amputate affected limb
visit apothecary
administer correct dose
From: The Catalogue of Fantastic and Fatal Flora--an experimental sourcebook of seeds for those who find this world regrettable        

Magnoliopsida Solanales Solanaceae Virgatus: Striped Nightshade
Packet of 25 seeds $4.50 (subject to availability--see note at end of description)

*Common names: striped nightshade; rotting nightshade; deathberries; corpseplant, Traumkraut; Alptraumkraut; hanged man's herb,   Toadsbeer (from Todesbeeren-death berries); ravenseed; crowbells.

*Medical uses are often in tandem with leech work as Virgatus thins blood.

*Pharmacology includes coagulator prophylactics, hemostatic functions and toxins. Lethal injection compounds commonly include Virgatus.

*Virgatus flowers are bell like, with six thick fleshed petals - each one pale luminous green with dark purple-black stripes. The leaves are alternate, and have brittle hairs on top with a slimy undersurface. The plant produces a large fruit-like berry from each flower - the berries are long and egg shaped, each one mottled dark green and pink. They contain a grey melon like flesh, with a fetid stench to it. The shiny, flat, tear shaped white seeds are embedded within.  Each berry will fall, if left, and break open, attracting scavenger birds such as ravens with its stench. The growth cycle is like that of lettuce, setting low at first, then bolting; the first growth appears in April, with the last frosts, the plant sets berries in late June. Virgatus dies back by first frost.

*Virgatus is usually found in wastelands and dry barren lands; it prefers hot sunny locations with definite growing periods followed by icy seasons (seeds need to freeze before they can germinate in the thaw).  This plant tends to grow best where ground has been disturbed as the more this plant's roots are disturbed during its germination, the hardier it grows, unlike other plants which die when disturbed during the white thread phase.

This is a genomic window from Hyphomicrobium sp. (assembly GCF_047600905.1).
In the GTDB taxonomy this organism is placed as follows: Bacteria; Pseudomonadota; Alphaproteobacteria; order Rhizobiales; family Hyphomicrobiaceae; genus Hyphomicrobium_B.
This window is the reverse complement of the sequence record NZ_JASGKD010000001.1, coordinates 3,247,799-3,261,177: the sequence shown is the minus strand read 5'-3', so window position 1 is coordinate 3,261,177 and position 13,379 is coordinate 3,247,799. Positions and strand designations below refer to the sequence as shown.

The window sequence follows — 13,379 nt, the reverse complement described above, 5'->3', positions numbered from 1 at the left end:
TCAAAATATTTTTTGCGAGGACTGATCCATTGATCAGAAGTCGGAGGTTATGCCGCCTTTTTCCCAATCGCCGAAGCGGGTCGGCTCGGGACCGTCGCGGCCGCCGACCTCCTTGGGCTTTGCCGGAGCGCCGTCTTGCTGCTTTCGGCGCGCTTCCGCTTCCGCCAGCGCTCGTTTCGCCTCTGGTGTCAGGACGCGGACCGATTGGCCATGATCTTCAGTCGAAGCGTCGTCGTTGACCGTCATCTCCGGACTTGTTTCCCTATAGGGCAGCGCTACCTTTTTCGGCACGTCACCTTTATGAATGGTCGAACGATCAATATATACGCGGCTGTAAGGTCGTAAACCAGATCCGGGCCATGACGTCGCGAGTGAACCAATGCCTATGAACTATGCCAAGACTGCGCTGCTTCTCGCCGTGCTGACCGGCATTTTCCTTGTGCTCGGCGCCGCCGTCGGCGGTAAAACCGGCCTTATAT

*The use of certain ground additives, such as ash or lime, stimulates Virgatus to grow faster, so it was typically seen flourishing on newly dug graves of hanged men in jail-cemeteries where quick lime was used to dispose of bodies rapidly and thoroughly. Hence some of its more common names.

*Due to the blood thinning properties of this plant's main chemical coumarin, ingesting any part of this plant will result in certain death by slow ensanguation. Waking nightmares and / or waking dreams, caused by the gradual decline in blood feeding the brain, are commonly associated with the fatal aspects of this plant. There is no verified antidote.

*The Norse god Odin was said to have a fondness for this plant, but this could be merely something attributed to him, as he was known, among other things, as the God of Hanged Men.

NOTE: Illegal to possess or to cultivate in all parts of the known world. The unknown world, however, has no such censures or restrictions. Please contact the publisher of the Catalogue for the most current seed availability. Specify heirloom or Fl.